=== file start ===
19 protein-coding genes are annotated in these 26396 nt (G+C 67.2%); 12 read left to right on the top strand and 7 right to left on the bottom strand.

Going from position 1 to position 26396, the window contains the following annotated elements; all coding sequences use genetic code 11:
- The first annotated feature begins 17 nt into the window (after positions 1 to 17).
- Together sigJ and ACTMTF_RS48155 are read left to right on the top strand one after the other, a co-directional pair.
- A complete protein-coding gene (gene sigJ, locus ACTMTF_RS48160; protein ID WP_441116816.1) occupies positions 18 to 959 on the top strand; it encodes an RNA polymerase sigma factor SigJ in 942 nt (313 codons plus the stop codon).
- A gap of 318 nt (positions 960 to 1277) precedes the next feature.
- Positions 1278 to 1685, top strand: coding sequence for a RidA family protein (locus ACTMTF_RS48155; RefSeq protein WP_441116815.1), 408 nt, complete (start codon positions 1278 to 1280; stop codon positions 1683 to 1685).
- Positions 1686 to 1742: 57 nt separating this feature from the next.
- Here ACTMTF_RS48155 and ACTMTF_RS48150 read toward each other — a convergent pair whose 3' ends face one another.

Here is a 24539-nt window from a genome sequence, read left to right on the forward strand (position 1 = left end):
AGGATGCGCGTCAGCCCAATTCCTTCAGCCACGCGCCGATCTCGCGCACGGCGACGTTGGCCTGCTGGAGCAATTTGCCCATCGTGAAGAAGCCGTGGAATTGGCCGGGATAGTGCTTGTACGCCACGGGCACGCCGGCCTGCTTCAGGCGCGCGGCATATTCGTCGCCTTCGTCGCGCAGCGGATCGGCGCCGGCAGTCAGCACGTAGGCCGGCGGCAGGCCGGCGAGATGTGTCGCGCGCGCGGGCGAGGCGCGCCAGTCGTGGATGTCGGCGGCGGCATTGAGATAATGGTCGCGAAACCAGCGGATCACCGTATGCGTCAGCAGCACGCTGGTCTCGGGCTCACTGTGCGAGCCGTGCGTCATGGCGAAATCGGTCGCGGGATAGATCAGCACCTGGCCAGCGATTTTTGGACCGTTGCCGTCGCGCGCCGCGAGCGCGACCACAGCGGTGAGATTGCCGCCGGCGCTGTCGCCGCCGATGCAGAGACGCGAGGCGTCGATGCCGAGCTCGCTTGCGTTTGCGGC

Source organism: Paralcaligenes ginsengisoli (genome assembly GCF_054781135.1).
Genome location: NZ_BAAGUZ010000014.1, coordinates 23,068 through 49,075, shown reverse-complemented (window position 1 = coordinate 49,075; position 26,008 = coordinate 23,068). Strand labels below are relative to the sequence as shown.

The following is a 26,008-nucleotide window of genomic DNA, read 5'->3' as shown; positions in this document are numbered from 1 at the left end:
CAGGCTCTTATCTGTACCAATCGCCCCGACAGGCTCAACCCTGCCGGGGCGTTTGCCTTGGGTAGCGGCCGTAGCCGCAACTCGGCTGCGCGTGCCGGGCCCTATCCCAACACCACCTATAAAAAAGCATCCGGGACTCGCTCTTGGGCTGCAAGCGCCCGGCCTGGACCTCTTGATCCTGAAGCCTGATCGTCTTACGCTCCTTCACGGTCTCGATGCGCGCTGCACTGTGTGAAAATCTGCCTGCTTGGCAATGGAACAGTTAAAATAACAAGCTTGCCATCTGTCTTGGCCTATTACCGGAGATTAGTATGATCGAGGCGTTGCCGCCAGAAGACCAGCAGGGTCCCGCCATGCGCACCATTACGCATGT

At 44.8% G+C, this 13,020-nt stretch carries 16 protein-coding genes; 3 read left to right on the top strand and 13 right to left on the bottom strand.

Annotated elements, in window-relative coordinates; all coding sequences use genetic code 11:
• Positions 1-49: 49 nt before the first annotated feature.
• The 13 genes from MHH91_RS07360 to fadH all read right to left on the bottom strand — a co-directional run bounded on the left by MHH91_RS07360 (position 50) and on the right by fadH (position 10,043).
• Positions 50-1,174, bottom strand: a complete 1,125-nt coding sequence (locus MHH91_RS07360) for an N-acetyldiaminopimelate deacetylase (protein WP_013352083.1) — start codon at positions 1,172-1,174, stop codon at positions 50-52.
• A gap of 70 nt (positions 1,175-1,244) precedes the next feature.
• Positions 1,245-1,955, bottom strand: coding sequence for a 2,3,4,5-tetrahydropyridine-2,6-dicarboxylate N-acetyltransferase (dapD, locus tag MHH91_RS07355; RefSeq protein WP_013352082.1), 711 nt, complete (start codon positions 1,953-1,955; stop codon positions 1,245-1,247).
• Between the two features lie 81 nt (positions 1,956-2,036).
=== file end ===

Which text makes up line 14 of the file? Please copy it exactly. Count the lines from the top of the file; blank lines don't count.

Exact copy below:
The following is a 26,008-nucleotide window of genomic DNA, read 5'->3' as shown; positions in this document are numbered from 1 at the left end: